Trump was ‘manifestly false’ in claiming the Capitol rioters posed ‘zero threat,’ said his former chief of staff

Acting White House Chief of Staff Mick Mulvaney listens as President Donald J. Trump meets with President of the Republic of Colombia Iván Duque Márquez in the Oval Office at the White House on Monday, March 02, 2020 in Washington, DC
Acting White House Chief of Staff Mick Mulvaney listens as President Donald J. Trump meets with President of the Republic of Colombia Iván Duque Márquez in the Oval Office at the White House on Monday, March 02, 2020 in Washington, DC

  • Trump’s former chief of staff said it was “manifestly false” of the ex-president to suggest the Capitol rioters posed “zero threat.”
  • Trump claimed last week that the rioters on January 6 posed “zero threat.”
  • Five people including a police officer died as a result of the attack.
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Donald Trump’s ex-chief of staff has said that it was “manifestly false” of the former president to suggest that a mob of his supporters who breached the Capitol building in January posed “zero threat.”

Mick Mulvaney, who resigned as the White House special envoy to Northern Ireland after the deadly January 6 riot, told CNN that he was “surprised” to hear the president say his supporters were “hugging and kissing” police officers. Five people, including a police officer, died as a result of the attack.

“I was surprised to hear the President say that,” Mulvaney told CNN.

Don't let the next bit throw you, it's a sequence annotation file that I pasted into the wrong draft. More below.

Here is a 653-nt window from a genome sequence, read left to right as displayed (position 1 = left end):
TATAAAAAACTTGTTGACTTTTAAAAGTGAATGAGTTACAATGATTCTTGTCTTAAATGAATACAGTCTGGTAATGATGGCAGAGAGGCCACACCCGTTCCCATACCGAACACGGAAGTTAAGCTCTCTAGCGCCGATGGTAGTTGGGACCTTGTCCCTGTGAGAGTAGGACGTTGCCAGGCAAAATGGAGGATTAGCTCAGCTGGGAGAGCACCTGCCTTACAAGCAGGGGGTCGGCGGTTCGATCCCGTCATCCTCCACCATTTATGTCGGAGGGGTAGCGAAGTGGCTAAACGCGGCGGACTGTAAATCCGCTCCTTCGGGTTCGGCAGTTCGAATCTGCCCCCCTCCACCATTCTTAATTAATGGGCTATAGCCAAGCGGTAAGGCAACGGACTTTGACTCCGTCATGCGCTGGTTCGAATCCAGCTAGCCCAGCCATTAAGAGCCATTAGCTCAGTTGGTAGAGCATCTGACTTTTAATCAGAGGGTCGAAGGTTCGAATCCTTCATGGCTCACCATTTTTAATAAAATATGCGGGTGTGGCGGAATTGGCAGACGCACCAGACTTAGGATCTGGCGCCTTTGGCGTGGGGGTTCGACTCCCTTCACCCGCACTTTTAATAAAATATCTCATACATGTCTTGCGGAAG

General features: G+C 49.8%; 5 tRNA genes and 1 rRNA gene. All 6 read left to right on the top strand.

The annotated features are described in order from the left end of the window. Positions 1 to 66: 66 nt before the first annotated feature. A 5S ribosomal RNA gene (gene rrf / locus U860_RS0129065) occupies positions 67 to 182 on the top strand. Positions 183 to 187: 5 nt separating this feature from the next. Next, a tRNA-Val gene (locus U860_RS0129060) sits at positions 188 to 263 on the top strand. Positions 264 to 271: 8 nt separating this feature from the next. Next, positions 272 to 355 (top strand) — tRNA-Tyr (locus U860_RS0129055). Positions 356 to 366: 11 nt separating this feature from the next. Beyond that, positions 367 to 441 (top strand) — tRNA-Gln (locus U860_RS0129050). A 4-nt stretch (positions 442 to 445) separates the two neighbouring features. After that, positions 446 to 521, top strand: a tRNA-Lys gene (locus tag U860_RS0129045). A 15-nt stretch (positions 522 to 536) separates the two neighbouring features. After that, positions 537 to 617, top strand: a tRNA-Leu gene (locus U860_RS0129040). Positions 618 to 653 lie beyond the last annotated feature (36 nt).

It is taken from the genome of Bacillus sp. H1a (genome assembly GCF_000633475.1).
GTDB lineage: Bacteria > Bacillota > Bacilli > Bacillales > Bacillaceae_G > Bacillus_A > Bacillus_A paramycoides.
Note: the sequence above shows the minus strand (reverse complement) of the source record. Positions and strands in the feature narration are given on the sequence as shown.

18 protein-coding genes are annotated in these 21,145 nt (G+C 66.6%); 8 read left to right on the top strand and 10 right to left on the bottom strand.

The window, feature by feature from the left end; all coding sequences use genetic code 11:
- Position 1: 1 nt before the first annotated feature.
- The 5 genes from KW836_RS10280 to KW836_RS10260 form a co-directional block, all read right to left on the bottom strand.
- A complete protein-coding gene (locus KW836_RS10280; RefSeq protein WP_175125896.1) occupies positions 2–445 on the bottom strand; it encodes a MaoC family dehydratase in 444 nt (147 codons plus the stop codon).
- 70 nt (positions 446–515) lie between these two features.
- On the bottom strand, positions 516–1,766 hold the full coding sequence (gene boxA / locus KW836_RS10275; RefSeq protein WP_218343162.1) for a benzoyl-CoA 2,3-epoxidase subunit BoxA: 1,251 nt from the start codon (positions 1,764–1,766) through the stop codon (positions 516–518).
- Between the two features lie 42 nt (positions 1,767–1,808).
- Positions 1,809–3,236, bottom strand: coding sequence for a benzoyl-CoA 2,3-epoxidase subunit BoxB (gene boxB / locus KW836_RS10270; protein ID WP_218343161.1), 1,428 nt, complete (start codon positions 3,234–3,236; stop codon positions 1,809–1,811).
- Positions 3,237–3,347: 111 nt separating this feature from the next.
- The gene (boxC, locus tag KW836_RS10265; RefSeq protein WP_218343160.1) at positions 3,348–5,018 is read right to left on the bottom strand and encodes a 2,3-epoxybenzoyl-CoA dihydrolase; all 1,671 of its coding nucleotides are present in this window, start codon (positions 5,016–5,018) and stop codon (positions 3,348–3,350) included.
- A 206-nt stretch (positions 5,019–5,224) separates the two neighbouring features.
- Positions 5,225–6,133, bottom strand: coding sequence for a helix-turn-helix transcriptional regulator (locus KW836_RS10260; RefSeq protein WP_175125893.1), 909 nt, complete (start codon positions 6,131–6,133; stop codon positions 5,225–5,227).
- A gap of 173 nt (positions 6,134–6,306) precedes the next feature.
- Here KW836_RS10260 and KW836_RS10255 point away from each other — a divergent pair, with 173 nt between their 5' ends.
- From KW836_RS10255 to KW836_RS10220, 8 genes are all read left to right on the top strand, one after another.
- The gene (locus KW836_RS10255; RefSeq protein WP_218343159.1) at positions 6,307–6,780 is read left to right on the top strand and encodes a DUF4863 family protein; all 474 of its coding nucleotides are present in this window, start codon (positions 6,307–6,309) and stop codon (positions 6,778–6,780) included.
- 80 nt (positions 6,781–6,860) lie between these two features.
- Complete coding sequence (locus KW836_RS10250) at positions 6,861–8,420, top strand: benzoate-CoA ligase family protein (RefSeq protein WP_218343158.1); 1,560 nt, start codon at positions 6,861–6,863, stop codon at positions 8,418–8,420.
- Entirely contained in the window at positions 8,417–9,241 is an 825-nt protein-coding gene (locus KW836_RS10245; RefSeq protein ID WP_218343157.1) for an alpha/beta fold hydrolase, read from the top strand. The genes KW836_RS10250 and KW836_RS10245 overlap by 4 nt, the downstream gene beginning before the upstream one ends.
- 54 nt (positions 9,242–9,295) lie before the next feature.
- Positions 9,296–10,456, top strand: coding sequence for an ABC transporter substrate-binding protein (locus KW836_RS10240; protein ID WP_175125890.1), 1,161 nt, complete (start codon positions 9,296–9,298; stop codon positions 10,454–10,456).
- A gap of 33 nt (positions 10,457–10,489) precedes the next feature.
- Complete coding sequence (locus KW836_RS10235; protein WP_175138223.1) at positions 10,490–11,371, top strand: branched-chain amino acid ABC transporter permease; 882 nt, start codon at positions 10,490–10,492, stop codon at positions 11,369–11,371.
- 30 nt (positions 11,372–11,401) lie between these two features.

“Clearly there were people who were behaving themselves, and then there were people who absolutely were not, but to come out and say that everyone was fine and there was no risk, that’s just manifestly false – people died, other people were severely injured.”

“It’s not right to say there was no risk. I don’t know how you can say that when people were killed,” he said.

Last week, Trump spoke to Fox News about the events of January 6 in comments that significantly represented the nature of the attack. Hundreds of his supporters had breached police lines to enter the Capitol building after the president repeatedly and falsely claimed the election had been “stolen” from him due to widespread voter fraud.

“It was zero threat right from the start – it was zero threat,” Trump told Fox News on Thursday.

“Look, they went in. They shouldn’t have done it. Some of them went in and they’re hugging the police and the guards. They had great relationships. A lot of the people were waved in and then they walked in, and then they walked out.”

Around 140 officers were injured during the attack, according to the head of the Capitol Police union.

Mulvaney, who served as Acting Chief of Staff between January 2019 and March 2020, was one of several senior Trump officials who resigned in the wake of the attack. During the siege, he had criticized President Trump for failing to issue a stronger statement condemning the violence and urging supporters to go home.

Despite his condemnation of Trump’s behavior around the Capitol riot, Mulvaney told CNN he would “absolutely” support Trump if he sought the Republican presidential nomination in 2024.

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Trump’s former chief of staff says he never believed supporters would take his comments ‘literally’

Mick Mulvaney Donald Trump
Acting White House Chief of Staff Mick Mulvaney.

  • Former acting White House chief of staff Mick Mulvaney said he never thought Donald Trump’s supporters would take the president’s statements and rhetoric at face value.